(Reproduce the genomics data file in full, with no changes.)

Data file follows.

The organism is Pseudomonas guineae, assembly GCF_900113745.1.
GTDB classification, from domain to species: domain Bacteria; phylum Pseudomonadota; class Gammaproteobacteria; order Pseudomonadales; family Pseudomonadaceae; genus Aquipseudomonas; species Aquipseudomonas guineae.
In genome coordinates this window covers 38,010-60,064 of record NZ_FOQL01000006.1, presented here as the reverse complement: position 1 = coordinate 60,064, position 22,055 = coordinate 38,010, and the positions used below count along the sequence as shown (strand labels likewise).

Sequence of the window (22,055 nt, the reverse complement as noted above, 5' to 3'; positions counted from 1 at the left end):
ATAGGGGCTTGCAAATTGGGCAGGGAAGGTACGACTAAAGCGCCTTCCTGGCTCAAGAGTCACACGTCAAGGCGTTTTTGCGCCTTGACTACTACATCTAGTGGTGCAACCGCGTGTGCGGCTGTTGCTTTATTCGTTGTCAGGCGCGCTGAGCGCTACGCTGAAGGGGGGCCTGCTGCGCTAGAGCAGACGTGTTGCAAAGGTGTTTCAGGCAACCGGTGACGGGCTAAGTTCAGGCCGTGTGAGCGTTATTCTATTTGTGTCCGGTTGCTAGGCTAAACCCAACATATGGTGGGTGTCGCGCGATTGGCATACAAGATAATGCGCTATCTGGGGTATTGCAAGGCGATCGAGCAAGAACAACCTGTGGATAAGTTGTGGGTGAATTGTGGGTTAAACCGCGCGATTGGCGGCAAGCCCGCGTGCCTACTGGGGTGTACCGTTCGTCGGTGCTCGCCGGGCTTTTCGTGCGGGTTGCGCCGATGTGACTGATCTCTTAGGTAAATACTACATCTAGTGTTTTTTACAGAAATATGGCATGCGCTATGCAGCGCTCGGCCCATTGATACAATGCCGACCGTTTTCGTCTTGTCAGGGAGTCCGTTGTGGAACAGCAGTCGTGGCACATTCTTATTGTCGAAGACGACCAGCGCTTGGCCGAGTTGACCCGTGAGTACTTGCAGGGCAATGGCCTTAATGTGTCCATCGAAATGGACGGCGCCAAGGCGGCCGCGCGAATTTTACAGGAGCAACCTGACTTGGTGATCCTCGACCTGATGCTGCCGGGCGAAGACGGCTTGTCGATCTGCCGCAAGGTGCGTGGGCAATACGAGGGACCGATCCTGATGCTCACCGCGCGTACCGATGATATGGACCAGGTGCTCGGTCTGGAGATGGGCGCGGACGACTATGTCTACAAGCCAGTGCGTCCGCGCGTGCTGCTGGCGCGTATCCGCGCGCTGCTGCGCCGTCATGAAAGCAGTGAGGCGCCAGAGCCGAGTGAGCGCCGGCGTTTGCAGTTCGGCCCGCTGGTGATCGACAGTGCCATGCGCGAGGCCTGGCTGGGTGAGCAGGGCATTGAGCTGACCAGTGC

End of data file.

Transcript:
The organism is Pseudomonas guineae, assembly GCF_900113745.1.
GTDB classification, from domain to species: domain Bacteria; phylum Pseudomonadota; class Gammaproteobacteria; order Pseudomonadales; family Pseudomonadaceae; genus Aquipseudomonas; species Aquipseudomonas guineae.
In genome coordinates this window covers 38,010-60,064 of record NZ_FOQL01000006.1, presented here as the reverse complement: position 1 = coordinate 60,064, position 22,055 = coordinate 38,010, and the positions used below count along the sequence as shown (strand labels likewise).

Sequence of the window (22,055 nt, the reverse complement as noted above, 5' to 3'; positions counted from 1 at the left end):
ATAGGGGCTTGCAAATTGGGCAGGGAAGGTACGACTAAAGCGCCTTCCTGGCTCAAGAGTCACACGTCAAGGCGTTTTTGCGCCTTGACTACTACATCTAGTGGTGCAACCGCGTGTGCGGCTGTTGCTTTATTCGTTGTCAGGCGCGCTGAGCGCTACGCTGAAGGGGGGCCTGCTGCGCTAGAGCAGACGTGTTGCAAAGGTGTTTCAGGCAACCGGTGACGGGCTAAGTTCAGGCCGTGTGAGCGTTATTCTATTTGTGTCCGGTTGCTAGGCTAAACCCAACATATGGTGGGTGTCGCGCGATTGGCATACAAGATAATGCGCTATCTGGGGTATTGCAAGGCGATCGAGCAAGAACAACCTGTGGATAAGTTGTGGGTGAATTGTGGGTTAAACCGCGCGATTGGCGGCAAGCCCGCGTGCCTACTGGGGTGTACCGTTCGTCGGTGCTCGCCGGGCTTTTCGTGCGGGTTGCGCCGATGTGACTGATCTCTTAGGTAAATACTACATCTAGTGTTTTTTACAGAAATATGGCATGCGCTATGCAGCGCTCGGCCCATTGATACAATGCCGACCGTTTTCGTCTTGTCAGGGAGTCCGTTGTGGAACAGCAGTCGTGGCACATTCTTATTGTCGAAGACGACCAGCGCTTGGCCGAGTTGACCCGTGAGTACTTGCAGGGCAATGGCCTTAATGTGTCCATCGAAATGGACGGCGCCAAGGCGGCCGCGCGAATTTTACAGGAGCAACCTGACTTGGTGATCCTCGACCTGATGCTGCCGGGCGAAGACGGCTTGTCGATCTGCCGCAAGGTGCGTGGGCAATACGAGGGACCGATCCTGATGCTCACCGCGCGTACCGATGATATGGACCAGGTGCTCGGTCTGGAGATGGGCGCGGACGACTATGTCTACAAGCCAGTGCGTCCGCGCGTGCTGCTGGCGCGTATCCGCGCGCTGCTGCGCCGTCATGAAAGCAGTGAGGCGCCAGAGCCGAGTGAGCGCCGGCGTTTGCAGTTCGGCCCGCTGGTGATCGACAGTGCCATGCGCGAGGCCTGGCTGGGTGAGCAGGGCATTGAGCTGACCAGTGC